NEW YORK, NY - MAY 14:  Jussie Smollett attends the 2018 Fox Network Upfront at Wollman Rink, Central Park on May 14, 2018 in New York City.  (Photo by Roy Rochlin/Getty Images)
Jussie Smollett indicted on 16 felony counts
02:19 - Source: CNN

Editor’s Note: LZ Granderson is a journalist and political analyst. He was a fellow at the Institute of Politics at the University of Chicago and the Hechinger Institute at Columbia University, and is a co-host of ESPN’s “SportsNation” and ESPN LA 710’s “Mornings With Keyshawn, LZ and Travis.” Follow him on Twitter and Instagram @lzgranderson. The opinions expressed in this commentary are solely those of the author. View more opinion articles on CNN.

CNN  — 

We know the “who.” It’s the reason the story gathered national attention in the first place. We mostly know the “when,” “where” and “how.” They were the reasons for immediate doubts.

But we may not have much interest in the “why,” because there cannot possibly be a justifiable reason to fabricate a story about being assaulted with a noose by alleged racists.

At this point, the only question of importance is “what?” As in what will the LGBTQ community do with Jussie Smollett if his account of being attacked by bigots in January is not true.

I continue to hold a sliver of hope that the dots that continue to feel so far apart will eventually connect and the picture before us will show he was telling the truth all along. I hold hope that those faint whispers that began almost as quickly as the story made its way across the networks will be silenced, that Smollett will be vindicated. And the people who took to social media to demand justice for him will not be left to look like fools.

At a time in which stories of discrimination are met with a disturbing amount of cynicism, the last thing anyone who is a champion of equality wants to see is an openly gay black man give birth to a “fake news” poster child. But, unfortunately, if what police are saying is true, that is what appears to have happened.

The two men who were arrested on Wednesday in relation to the alleged attack were released soon thereafter without charges. Chicago police spokesperson Anthony Guglielmi said, “we can confirm that the information received from the individuals questioned by police earlier in the ‘Empire’ case has in fact shifted the trajectory of the investigation.”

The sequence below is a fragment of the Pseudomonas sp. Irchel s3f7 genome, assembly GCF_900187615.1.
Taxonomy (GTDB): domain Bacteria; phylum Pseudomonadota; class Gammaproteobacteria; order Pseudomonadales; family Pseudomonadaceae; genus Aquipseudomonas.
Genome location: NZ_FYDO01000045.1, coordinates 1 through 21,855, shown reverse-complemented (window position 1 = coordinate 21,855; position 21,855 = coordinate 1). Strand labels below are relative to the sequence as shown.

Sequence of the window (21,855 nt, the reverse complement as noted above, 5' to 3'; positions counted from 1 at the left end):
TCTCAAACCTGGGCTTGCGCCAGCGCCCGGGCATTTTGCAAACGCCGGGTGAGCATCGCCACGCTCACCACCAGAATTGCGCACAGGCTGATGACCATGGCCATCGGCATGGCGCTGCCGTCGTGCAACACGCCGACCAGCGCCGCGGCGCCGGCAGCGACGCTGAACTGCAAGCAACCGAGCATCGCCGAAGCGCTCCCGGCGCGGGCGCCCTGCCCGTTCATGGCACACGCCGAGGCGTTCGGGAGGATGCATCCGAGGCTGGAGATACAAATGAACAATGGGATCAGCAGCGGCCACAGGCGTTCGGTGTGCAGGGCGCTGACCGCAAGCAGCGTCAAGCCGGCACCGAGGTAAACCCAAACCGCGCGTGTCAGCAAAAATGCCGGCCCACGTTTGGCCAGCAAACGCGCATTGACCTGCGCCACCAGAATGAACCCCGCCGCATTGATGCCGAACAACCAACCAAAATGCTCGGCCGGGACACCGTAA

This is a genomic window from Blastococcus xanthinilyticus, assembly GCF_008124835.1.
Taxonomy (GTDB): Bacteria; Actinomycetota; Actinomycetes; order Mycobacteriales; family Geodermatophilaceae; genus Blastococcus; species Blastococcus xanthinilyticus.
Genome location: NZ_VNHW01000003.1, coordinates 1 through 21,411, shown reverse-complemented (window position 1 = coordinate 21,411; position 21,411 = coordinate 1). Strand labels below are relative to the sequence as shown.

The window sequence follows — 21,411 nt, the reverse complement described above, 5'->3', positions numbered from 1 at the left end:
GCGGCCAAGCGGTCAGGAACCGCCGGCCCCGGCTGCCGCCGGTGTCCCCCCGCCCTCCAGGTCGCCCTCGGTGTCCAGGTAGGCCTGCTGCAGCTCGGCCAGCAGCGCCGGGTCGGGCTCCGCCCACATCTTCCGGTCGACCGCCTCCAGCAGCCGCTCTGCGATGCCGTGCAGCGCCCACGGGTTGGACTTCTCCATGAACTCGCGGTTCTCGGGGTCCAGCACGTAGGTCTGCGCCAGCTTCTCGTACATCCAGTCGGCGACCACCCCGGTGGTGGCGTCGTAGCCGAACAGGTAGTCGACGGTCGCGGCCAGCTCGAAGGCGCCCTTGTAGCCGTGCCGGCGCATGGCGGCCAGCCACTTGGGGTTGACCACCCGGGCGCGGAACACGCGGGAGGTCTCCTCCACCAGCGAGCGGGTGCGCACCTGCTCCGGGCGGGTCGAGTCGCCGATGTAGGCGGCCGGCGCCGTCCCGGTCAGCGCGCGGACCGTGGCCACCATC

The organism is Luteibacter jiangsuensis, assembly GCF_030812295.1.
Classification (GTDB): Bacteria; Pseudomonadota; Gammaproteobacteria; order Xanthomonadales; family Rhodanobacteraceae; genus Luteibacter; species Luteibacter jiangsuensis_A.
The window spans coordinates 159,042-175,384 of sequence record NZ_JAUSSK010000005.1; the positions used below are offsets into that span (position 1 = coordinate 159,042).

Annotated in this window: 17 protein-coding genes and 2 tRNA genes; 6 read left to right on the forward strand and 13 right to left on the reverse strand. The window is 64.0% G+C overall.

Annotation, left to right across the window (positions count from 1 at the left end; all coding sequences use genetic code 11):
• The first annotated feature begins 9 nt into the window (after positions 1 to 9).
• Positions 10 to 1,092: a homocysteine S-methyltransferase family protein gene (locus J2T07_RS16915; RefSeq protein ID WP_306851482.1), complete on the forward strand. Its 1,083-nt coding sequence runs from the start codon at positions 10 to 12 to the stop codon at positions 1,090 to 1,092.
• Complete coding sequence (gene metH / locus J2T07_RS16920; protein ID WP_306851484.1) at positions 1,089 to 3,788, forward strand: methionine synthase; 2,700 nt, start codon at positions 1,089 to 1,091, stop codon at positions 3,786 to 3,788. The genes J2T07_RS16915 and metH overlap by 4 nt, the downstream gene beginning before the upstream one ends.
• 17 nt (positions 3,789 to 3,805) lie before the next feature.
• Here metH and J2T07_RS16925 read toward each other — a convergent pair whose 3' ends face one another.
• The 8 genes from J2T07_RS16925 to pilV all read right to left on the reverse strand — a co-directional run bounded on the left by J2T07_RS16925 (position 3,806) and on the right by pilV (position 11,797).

Now there are reports that Smollett may have paid the two men to stage the whole thing, something his lawyers vehemently deny – stating, “Nothing is further from the truth and anyone claiming otherwise is lying.” But something happened that January night, and we deserve to know the truth.

One’s natural instinct is to ask “why?” But, if Smollet made up the story, does it really matter what he says? What could he possibly say that would make any of this theater justifiable, him hireable or even likable? After all, how can anyone like someone who diverts detective hours away from solving actual crimes or goes on “Good Morning America” to chastise people who doubted his fictitious claims?

There is no value in his “why” – only in our “what,” which, admittedly, is an awful place to be. With so few openly gay minorities in the public eye, what are we supposed to do with a gay black man who appears to have lied about being attacked for being a gay black man?

Do we not look foolish to welcome home the boy who cried MAGA, especially given the damage he caused? Political allies, like Joe Biden and Kamala Harris, who took to social media on his behalf, may be just a tad hesitant to do so in the future.

Those who oppose LGBTQ rights have also been somewhat empowered. Typically, when gay and transgender people are assaulted – even murdered – there is little national media attention given. And now, with Smollett’s possible hoax, the names of actual transgendered victims become even harder to hear.

Look, it’s perfectly fine to sully one’s platform with a reckless indiscretion, but how do you forgive a celebrity who has potentially damaged the credibility of millions who are less fortunate?

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    I wish to God I knew.

    Or better yet, I pray to God I don’t ever have to find out.

    Many of my gay friends reached out to me over the past few days asking for my thoughts, because they were skeptical of Smollett’s account from the very beginning. For days, we talked among ourselves, asking each other if he could have simply made the whole thing up for some sort of twisted personal gain.

    Now that our fears appear to inch a bit closer to reality, many are wondering out loud “why.”

    I, on the other hand, am still hoping that he’s telling the truth. It may be naïve, but it’s a hell of a lot better than trying to answer the “what” – as in what do we do next?